Feeding kids can be a huge challenge for busy parents and in a city where there are numerous options and plenty of convenience, many parents find it daunting to keep meals fresh and exciting. Have you ever checked your kid's backpack after school only to find that they didn't eat most of their lunch? Does your kid want to make a beeline for the pizzeria at dismissal? If so, CBS New York has consulted with nutritionist Latham Thomas to help make sure that your child is eating the best lunch.
By Kimberly Coleman
A graduate of Columbia University & The Institute for Integrative Nutrition, Latham Thomas is the founder of Tender Shoots Wellness (http://www.tendershootswellness.com), a boutique holistic lifestyle practice that serves women during the childbearing years, offering culinary services, nutritional counseling, yoga, and birth doula services. Below are some of Latham's school lunch ideas:
1. Involve your kids with Shopping: On the weekends, take trips to your local farmer's markets where you can find local produce and learn about where your food comes from. At the greenmarket, kids interface with producers, growers, and get to taste amazing seasonal produce, fresh breads, and cheeses. You can delegate some tasks for your child at the market and make eating a delightful and entertaining journey from greenmarket to lunchbox. You can find NYC area greenmarkets at http://www.grownyc.org/greenmarket.
2. Prep Ahead: Rather than drive yourself crazy trying to put lunch together in the morning before drop off, plan ahead and prep all of your veggies at the beginning of the week. You can then store them in shallow water in the fridge so that they remain firm. Make sandwiches on the spot with some of your sliced cucumbers, tomatoes, and lather on some hummus for both sides of the bread for a great lunch.
3. Power pack lunches with Smoothies: Smoothies can be a great way for your kids to get the iron, protein, calcium and minerals that they need in an efficient way. If you have a blender, stock up on some frozen and fresh fruits; use a base of your choice (almond, soy, milk or apple juice and banana); and then add some hemp or chia seed protein powder to make a nutrient dense smoothie. You can keep it in the fridge or freeze it overnight and pack it into lunch for a slushy healthy addition to your child's meal. You can find healthy protein powder at http://www.navitasnaturals.com.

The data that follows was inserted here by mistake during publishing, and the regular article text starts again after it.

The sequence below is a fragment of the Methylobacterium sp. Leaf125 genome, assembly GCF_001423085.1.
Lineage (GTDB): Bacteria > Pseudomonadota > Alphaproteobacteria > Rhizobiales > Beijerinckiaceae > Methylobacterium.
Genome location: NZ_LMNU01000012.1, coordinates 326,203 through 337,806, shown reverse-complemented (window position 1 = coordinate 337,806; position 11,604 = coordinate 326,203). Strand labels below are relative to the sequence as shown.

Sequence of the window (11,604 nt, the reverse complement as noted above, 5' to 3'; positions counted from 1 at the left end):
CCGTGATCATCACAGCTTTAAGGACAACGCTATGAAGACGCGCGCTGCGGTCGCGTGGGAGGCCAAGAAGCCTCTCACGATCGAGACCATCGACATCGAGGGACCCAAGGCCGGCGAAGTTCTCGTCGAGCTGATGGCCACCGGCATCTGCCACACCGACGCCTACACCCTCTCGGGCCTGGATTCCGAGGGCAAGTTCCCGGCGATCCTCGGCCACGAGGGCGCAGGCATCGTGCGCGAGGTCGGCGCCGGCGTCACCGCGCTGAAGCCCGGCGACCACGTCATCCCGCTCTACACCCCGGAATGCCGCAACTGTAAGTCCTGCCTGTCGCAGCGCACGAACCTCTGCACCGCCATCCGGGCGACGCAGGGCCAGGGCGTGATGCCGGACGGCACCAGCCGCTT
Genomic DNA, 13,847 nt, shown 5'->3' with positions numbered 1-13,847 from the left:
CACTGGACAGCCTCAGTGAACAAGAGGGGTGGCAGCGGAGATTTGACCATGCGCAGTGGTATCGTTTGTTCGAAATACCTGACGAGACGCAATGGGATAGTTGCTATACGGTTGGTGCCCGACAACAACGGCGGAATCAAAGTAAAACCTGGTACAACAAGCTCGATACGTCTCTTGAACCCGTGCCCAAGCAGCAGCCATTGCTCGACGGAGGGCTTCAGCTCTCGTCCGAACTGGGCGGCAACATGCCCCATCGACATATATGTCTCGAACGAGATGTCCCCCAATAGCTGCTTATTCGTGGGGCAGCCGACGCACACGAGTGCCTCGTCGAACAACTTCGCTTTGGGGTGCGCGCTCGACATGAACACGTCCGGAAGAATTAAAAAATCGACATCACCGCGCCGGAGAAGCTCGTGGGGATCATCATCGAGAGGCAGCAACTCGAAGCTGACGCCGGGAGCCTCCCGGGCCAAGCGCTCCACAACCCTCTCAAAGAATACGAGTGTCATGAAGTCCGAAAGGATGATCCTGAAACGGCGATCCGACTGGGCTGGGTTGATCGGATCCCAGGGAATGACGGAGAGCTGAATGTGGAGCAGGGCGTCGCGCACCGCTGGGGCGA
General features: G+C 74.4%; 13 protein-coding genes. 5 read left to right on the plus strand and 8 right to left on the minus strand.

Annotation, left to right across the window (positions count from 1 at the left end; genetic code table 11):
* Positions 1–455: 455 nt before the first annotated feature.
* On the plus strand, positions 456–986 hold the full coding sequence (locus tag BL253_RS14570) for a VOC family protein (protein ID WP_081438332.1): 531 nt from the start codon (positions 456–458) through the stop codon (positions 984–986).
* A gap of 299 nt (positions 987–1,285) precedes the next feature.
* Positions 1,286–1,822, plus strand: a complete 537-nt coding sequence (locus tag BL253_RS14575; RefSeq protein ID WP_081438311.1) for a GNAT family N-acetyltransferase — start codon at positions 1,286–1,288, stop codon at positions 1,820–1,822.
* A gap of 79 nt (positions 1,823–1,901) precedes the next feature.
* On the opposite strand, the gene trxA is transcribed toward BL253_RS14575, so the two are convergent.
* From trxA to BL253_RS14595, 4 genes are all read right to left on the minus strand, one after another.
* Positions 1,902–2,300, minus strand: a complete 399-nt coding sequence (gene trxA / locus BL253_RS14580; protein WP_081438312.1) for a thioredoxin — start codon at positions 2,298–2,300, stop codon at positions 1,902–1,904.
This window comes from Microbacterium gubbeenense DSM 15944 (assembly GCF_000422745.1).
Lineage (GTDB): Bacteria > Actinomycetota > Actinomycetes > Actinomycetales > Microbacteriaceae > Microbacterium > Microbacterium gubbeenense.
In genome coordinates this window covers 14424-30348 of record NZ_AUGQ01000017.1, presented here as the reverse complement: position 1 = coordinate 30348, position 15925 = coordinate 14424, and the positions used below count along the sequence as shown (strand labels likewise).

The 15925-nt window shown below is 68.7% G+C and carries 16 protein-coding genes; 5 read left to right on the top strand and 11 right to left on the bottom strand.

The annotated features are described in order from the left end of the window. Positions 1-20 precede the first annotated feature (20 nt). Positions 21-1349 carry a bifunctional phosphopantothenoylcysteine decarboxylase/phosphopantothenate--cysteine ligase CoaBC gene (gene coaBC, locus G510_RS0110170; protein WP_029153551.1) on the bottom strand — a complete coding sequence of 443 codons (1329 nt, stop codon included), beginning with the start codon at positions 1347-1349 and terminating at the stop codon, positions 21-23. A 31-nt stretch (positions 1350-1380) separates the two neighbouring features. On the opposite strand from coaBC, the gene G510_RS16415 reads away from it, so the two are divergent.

4. Try Coconut Water: Kids are often too occupied to worry about their water intake and many parents send their kids off to school with a juice box and maybe a bottle of water. If your child is not too fond of water and you want to curb the sugar intake- cut back on juice and try coconut water. Rich in potassium and electrolytes, coconut water is an excellent source of hydration for busy city kids. They are offered in individual containers including smaller ones made just for kids.
5. Purely Elizabeth: Gluten Free Baking: Do you want to spice up the sweet snacks without all the sugar? Try Purely Elizabeth's gluten free, vegan baking mixes made with nutrient rich flours and superfood seeds. This new local company sprouted up to take the guesswork out of healthy baking. Try her cookie and muffin mixes and send your child to school with fresh and guilt-free and tasty treats. Visit their website ((www.purelyelizabeth.com) for fun recipes and to order your baking mix.
6. Whole Foods Market's Lunch Packet: If you are too busy to make lunch, try the new lunch packets from Whole Foods. Changing daily, they come in a variety of themes including PB & J with grapes and cheese slices and a Mediterranean one with tabouleh, falafel, hummus, and dolmas.
7. Westerly Market: Another great go-to place for healthy meals for kids is Westerly Market in Hell's Kitchen/Midtown. With amazing soups and pre-made sandwiches as well as vegetarian and vegan options, you can't go wrong.
8. Laptop Lunches: Encourage more balanced eating and control portions by packing lunch in a Bento box. Their Bento box (found at www.laptoplunches.com) comes with five compartments - including a container to carry dressing or sauce. They come in different colors and make lunchtime fun whether you're five or in fifth grade.
Kimberly Coleman is a blogger with Mom in the City (www.mominthecity.com). Latham Thomas also has a blog at Tender Shoots Wellness ( www.tendershoots.blogspot.com).
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